The Custis Children, not dated
The marriage of George Washington and Martha Dandridge Custis united three of the prominent early Virginia dynasties—the Washingtons, Dandridges, and Custises. Integral to the felicity enjoyed in marriage by George and Martha was the presence of John Parke Custis (1755–1781) and Martha Parke Custis (1757–1773), Mrs. Washington's son and daughter by her first husband, Daniel Parke Custis. This portrait, which descended in the Custis family, is believed to depict them. If so, it suggests the idyllicism that existed at Mount Vernon during Washington's retirement following the French and Indian War, before the premature deaths of both of these children.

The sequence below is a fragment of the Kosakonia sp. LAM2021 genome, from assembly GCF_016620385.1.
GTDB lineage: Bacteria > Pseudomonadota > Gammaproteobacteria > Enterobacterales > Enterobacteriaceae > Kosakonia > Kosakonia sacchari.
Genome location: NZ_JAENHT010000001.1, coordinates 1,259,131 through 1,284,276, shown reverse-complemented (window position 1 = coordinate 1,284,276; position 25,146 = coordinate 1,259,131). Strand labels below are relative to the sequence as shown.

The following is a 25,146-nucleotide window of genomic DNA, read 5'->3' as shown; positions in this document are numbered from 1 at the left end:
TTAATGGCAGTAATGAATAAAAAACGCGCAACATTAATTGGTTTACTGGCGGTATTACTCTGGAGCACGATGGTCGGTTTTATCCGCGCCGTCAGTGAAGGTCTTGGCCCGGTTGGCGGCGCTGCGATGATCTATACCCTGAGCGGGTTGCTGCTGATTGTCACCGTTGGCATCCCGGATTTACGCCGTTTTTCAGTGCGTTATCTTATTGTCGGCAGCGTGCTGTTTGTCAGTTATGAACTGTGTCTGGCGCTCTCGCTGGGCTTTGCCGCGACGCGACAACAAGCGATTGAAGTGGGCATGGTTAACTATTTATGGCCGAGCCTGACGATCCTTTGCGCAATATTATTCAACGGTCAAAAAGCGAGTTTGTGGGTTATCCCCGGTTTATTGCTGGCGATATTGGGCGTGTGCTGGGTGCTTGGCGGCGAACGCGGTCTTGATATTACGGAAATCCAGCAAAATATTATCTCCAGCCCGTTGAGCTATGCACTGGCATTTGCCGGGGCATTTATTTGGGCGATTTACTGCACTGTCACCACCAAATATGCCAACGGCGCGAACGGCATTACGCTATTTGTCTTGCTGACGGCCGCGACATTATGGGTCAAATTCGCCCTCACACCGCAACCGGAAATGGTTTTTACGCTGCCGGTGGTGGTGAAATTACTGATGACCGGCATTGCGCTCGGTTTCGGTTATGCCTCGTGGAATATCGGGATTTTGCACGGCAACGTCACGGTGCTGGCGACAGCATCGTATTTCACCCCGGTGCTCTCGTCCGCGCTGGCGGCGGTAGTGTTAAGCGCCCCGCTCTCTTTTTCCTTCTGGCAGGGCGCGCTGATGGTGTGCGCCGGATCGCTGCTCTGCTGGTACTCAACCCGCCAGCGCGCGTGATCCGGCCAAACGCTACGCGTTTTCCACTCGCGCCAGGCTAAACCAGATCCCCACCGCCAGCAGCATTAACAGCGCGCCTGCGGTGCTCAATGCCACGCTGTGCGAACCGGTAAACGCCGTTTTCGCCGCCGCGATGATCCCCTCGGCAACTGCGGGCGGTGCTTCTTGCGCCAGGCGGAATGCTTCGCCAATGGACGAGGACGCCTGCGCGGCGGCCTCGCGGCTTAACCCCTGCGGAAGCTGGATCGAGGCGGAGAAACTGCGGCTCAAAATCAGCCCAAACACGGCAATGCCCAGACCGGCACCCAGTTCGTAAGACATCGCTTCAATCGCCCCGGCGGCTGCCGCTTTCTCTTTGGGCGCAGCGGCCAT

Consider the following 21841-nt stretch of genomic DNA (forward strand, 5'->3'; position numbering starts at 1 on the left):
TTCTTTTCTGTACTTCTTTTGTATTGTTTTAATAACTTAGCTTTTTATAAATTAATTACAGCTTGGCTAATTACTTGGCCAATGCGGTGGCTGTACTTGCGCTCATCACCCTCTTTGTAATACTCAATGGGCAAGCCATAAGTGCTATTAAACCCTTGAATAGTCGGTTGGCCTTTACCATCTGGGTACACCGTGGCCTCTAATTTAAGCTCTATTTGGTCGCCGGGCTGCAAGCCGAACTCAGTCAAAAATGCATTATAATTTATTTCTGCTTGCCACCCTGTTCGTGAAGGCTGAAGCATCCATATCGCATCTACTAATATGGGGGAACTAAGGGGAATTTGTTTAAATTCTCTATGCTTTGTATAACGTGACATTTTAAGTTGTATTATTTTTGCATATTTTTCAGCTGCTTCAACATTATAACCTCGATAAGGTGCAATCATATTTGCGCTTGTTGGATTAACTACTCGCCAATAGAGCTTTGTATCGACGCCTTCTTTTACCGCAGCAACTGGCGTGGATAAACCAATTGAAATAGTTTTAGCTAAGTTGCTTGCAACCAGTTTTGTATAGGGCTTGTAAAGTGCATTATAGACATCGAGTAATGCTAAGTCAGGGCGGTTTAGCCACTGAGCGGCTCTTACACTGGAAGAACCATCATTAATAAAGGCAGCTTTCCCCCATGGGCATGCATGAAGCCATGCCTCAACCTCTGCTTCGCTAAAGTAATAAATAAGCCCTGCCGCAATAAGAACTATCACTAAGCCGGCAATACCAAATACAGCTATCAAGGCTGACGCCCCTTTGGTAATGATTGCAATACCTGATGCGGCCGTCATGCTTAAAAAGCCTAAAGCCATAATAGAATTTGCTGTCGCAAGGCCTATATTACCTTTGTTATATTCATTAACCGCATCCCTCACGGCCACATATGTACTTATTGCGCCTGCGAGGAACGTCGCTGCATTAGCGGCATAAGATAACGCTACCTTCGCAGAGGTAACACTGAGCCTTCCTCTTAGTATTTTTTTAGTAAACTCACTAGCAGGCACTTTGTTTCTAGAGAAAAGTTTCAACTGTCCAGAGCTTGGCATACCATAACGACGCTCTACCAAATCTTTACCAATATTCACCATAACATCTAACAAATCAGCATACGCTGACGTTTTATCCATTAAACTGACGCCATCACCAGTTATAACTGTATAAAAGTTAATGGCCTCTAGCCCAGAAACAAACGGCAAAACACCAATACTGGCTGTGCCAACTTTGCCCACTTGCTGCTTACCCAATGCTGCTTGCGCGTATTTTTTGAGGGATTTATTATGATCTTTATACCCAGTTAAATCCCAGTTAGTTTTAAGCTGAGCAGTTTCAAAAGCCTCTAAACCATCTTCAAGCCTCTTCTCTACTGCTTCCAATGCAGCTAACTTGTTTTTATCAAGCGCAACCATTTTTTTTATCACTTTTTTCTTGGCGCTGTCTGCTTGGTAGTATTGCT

Jacky and Patsy Custis were lovingly embraced by their new guardian, who earned their affection. At his marriage, Jacky wrote to the general: "How to express fully my Thankfulness, for the many kind Offers you have lately made Nelly & myself; I find great Loss of Words. . . . The only returns required, were Effection and regard—both of which did not I posses in the highest Degree for you; I should look upon myself to be the most insensible & Ungrateful Being on Earth." Jacky Custis soon died, at age twenty-six. Patsy Custis was lost to an epileptic fit at the age of seventeen. Washington had grown to love the girl he called his "sweet innocent" stepdaughter. His account books for the last years of her life are poignant in their record of expenditures for medicines interspersed with those for the clothing and the types of toys and accessories that a father enjoys buying for a daughter.